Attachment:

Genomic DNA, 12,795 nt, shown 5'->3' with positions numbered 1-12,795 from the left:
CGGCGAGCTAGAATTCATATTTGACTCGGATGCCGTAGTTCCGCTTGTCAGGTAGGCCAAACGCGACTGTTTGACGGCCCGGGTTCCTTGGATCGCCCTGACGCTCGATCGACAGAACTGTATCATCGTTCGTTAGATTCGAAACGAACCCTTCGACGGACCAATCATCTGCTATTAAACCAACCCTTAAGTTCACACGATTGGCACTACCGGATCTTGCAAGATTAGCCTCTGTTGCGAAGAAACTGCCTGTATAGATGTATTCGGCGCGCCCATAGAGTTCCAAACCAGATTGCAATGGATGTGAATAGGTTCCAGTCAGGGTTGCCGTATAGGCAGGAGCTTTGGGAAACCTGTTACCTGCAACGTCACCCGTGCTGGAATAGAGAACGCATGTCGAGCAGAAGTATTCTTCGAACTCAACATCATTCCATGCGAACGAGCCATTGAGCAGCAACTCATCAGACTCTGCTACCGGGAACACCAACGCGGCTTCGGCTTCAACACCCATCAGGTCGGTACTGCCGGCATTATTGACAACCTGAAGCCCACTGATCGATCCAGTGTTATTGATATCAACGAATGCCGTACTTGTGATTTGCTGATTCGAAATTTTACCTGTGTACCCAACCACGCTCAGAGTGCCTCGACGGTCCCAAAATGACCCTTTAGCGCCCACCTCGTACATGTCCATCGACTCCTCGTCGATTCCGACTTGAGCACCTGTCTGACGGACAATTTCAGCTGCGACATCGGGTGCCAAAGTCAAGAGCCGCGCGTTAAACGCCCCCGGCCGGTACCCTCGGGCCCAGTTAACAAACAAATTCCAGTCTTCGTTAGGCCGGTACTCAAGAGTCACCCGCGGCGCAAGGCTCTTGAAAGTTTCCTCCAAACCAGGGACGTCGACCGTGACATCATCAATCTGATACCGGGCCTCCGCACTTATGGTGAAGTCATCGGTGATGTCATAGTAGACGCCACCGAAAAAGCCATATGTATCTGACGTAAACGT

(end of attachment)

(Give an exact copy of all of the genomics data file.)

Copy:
Genomic DNA, 12,795 nt, shown 5'->3' with positions numbered 1-12,795 from the left:
CGGCGAGCTAGAATTCATATTTGACTCGGATGCCGTAGTTCCGCTTGTCAGGTAGGCCAAACGCGACTGTTTGACGGCCCGGGTTCCTTGGATCGCCCTGACGCTCGATCGACAGAACTGTATCATCGTTCGTTAGATTCGAAACGAACCCTTCGACGGACCAATCATCTGCTATTAAACCAACCCTTAAGTTCACACGATTGGCACTACCGGATCTTGCAAGATTAGCCTCTGTTGCGAAGAAACTGCCTGTATAGATGTATTCGGCGCGCCCATAGAGTTCCAAACCAGATTGCAATGGATGTGAATAGGTTCCAGTCAGGGTTGCCGTATAGGCAGGAGCTTTGGGAAACCTGTTACCTGCAACGTCACCCGTGCTGGAATAGAGAACGCATGTCGAGCAGAAGTATTCTTCGAACTCAACATCATTCCATGCGAACGAGCCATTGAGCAGCAACTCATCAGACTCTGCTACCGGGAACACCAACGCGGCTTCGGCTTCAACACCCATCAGGTCGGTACTGCCGGCATTATTGACAACCTGAAGCCCACTGATCGATCCAGTGTTATTGATATCAACGAATGCCGTACTTGTGATTTGCTGATTCGAAATTTTACCTGTGTACCCAACCACGCTCAGAGTGCCTCGACGGTCCCAAAATGACCCTTTAGCGCCCACCTCGTACATGTCCATCGACTCCTCGTCGATTCCGACTTGAGCACCTGTCTGACGGACAATTTCAGCTGCGACATCGGGTGCCAAAGTCAAGAGCCGCGCGTTAAACGCCCCCGGCCGGTACCCTCGGGCCCAGTTAACAAACAAATTCCAGTCTTCGTTAGGCCGGTACTCAAGAGTCACCCGCGGCGCAAGGCTCTTGAAAGTTTCCTCCAAACCAGGGACGTCGACCGTGACATCATCAATCTGATACCGGGCCTCCGCACTTATGGTGAAGTCATCGGTGATGTCATAGTAGACGCCACCGAAAAAGCCATATGTATCTGACGTAAACGT